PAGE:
How can startup be ready to defend IP/Patents if/when a competitor does infringe?


My startup is working on a consumer product (manufacture, sell, ship), where we have developed a really great improvement over our competitors. We have patent pending status, and will be entering the market shortly.

Because some of our competitors are very large corporations we're of course concerned that they may try to squash us by infirnging the patent or challenging it to create unbearable legal costs for us.

I'm interested to learn what others' experiences were if they had to defend their patents early on in their start-ups' existence and how they dealt with the main risk (running out of cash).

I have heard of patent lawyers that would litigate for a portion of the settlement, or patent insurance and the like, but I don't know much about how realistic these options are, and how well they might work.


Got one very thorough answer, but I'd like to open up the discussion and ask what it is that start ups do right to ensure they can get some value from their inventions & IP (e.g. secure licensing deals / etc).

What can a (non-software) entrepreneur do to strengthen his hand as much as possible.

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asked Nov 13 '09 at 04:33
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2 Answers


I am sorry to have to break it to you, but you can't really hope to defend your patent against an 800 ton guerrilla (or a giant company).

There are a few Cinderella stories about people or companies that managed to get something out of a settlement, and people think that these occur on a regular bases, but they are extremely rare.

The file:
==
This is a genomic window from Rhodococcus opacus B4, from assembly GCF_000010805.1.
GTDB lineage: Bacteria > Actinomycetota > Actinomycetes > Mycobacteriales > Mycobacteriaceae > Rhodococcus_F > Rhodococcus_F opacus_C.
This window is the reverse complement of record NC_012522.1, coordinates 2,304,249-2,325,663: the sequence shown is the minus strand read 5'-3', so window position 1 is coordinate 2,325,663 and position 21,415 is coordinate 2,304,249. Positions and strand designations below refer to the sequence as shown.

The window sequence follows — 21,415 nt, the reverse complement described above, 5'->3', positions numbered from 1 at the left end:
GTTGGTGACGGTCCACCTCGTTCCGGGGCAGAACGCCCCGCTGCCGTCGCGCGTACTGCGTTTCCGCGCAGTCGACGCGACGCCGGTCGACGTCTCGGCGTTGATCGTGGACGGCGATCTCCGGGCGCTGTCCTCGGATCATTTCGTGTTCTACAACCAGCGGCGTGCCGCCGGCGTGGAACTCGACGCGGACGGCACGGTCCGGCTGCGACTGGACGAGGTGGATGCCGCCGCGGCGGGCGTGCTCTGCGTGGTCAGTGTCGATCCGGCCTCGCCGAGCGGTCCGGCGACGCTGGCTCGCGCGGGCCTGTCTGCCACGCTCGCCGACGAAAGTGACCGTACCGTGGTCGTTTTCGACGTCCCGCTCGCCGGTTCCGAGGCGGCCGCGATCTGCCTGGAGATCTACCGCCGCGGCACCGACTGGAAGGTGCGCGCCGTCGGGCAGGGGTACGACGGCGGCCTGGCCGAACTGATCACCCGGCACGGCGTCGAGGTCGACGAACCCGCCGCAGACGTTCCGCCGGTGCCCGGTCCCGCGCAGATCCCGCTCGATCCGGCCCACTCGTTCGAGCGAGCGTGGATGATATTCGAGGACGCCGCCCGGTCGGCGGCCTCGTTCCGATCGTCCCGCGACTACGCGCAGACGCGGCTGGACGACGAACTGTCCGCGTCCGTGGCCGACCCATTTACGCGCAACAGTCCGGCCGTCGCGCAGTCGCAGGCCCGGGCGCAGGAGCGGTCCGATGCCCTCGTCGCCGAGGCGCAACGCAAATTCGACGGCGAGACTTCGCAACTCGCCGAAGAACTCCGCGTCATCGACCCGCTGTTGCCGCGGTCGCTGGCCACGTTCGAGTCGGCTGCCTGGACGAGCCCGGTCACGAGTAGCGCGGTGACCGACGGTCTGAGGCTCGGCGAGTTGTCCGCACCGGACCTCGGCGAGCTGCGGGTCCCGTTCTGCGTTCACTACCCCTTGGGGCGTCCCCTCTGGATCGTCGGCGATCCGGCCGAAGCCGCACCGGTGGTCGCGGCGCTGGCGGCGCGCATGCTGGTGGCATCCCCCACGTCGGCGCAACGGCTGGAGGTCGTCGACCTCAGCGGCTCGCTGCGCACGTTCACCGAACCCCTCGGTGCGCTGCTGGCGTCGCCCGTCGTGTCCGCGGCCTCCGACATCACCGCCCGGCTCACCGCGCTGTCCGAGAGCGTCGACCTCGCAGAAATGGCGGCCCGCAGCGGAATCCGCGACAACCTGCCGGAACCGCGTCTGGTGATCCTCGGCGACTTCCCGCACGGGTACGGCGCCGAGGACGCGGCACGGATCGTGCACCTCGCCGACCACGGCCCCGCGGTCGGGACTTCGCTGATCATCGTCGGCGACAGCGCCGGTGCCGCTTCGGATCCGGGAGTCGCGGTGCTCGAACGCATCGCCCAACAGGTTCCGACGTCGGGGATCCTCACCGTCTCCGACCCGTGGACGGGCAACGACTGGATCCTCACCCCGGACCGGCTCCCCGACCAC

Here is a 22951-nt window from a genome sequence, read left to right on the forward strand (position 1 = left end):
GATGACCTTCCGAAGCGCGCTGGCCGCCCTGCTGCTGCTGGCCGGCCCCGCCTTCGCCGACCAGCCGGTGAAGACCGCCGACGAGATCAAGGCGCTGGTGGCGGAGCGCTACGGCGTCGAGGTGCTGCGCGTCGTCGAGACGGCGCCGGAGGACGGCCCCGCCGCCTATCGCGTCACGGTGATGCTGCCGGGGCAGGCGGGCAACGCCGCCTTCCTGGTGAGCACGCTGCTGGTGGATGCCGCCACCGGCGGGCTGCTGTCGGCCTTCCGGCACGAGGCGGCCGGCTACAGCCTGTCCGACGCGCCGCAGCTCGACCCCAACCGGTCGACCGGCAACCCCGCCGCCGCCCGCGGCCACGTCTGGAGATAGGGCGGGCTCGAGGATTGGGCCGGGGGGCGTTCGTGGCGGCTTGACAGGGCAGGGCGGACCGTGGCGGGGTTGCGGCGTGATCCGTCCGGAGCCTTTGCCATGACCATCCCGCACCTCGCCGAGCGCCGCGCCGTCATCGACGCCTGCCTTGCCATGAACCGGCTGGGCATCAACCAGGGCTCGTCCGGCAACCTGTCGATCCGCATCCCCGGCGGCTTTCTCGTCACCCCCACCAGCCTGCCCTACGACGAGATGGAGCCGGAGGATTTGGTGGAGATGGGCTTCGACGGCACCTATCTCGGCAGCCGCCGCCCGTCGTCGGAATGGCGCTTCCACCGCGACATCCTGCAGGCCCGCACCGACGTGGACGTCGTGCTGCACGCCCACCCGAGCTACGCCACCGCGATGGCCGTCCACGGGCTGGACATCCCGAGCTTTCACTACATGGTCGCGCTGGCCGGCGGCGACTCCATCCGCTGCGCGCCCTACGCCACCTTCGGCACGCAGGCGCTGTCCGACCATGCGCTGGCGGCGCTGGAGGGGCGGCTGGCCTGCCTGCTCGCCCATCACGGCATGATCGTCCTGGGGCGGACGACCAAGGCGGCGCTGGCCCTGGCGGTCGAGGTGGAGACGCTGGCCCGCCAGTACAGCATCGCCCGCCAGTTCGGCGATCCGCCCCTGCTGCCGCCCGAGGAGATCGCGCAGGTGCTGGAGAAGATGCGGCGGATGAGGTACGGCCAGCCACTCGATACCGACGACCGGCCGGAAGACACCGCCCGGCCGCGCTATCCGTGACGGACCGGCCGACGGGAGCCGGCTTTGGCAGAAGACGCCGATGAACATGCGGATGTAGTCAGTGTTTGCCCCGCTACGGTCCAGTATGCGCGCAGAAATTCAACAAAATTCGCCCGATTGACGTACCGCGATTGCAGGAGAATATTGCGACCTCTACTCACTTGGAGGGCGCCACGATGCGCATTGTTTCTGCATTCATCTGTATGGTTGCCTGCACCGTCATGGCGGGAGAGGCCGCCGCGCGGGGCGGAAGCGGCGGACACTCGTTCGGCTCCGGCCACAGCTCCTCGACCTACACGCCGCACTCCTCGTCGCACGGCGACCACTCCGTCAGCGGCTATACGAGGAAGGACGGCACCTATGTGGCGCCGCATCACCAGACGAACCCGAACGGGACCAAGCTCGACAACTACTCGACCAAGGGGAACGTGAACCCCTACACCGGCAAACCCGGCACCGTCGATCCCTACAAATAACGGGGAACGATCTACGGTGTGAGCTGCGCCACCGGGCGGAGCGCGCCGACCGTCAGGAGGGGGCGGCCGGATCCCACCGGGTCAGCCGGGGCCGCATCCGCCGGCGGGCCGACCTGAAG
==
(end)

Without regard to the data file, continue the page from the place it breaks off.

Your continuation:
I heard about one inventor that got his patent stolen by a major corporation we all know (I won't share the name, since I don't want to be sued). He ended up wining $3M in court because he proved that they stole 5 out of the 8 claims he said they stole. The courts decision did not include legal expenses. Sounds like a happy ending to years and years of legal troubles, right? The corporation sued him for their legal expenses in defending the 3 remaining claims, and ended up wining $4M from his heirs, since he died over the years.

If you can scare a competitor away with a patent, more power to you, but don't expect it to work against the big boys.

What does work is their reputation. If you can threaten their reputation by taking them to court in a lawsuit, they might want to settle out of court. If for instance your patent was invented in a credible university, then you can be sure that it will not be stolen, since it doesn't look good when a corporation is precised as stealing from a university. That can be worth more then the university ends up taking for taking part in the invention.

answered Nov 13 '09 at 08:50
Ron Ga
2,181 points
  • +1 on all this. Gee I don't have to write many answers anymore. :-) – Jason 14 years ago
  • +1 - You left nothing else to be said. :) – James Black 14 years ago
  • Thanks for the great answer, I definitely see what you're getting at with regard to losing in an all-out legal fight with a bigger 800lb gorrilla. Reputation risk is a great point, and somewhere were the smaller player definitely can score points. I'm going to try and open up the discussion here however, and ask what it is that start ups do right to ensure they can get some value from their inventions & IP (e.g. secure licensing deals / etc). What _can_ a (non-software) entrepreneur do to strengthen his hand as much as possible. – Michael 14 years ago


There's not much to add to RonGa's answer. But perhaps you should look at a strategy where you develop the product and the market with the intention of selling it to the big boys. Usually they would rather avoid legal battles and just buy out the competition.

answered Nov 16 '09 at 13:19
649 points
  • I strongly feel that if you go into the trouble of building a start-up, it should always be with the intention of "selling it to the big boys" as @Jeff points out. Or go public. – Newyuppie 14 years ago

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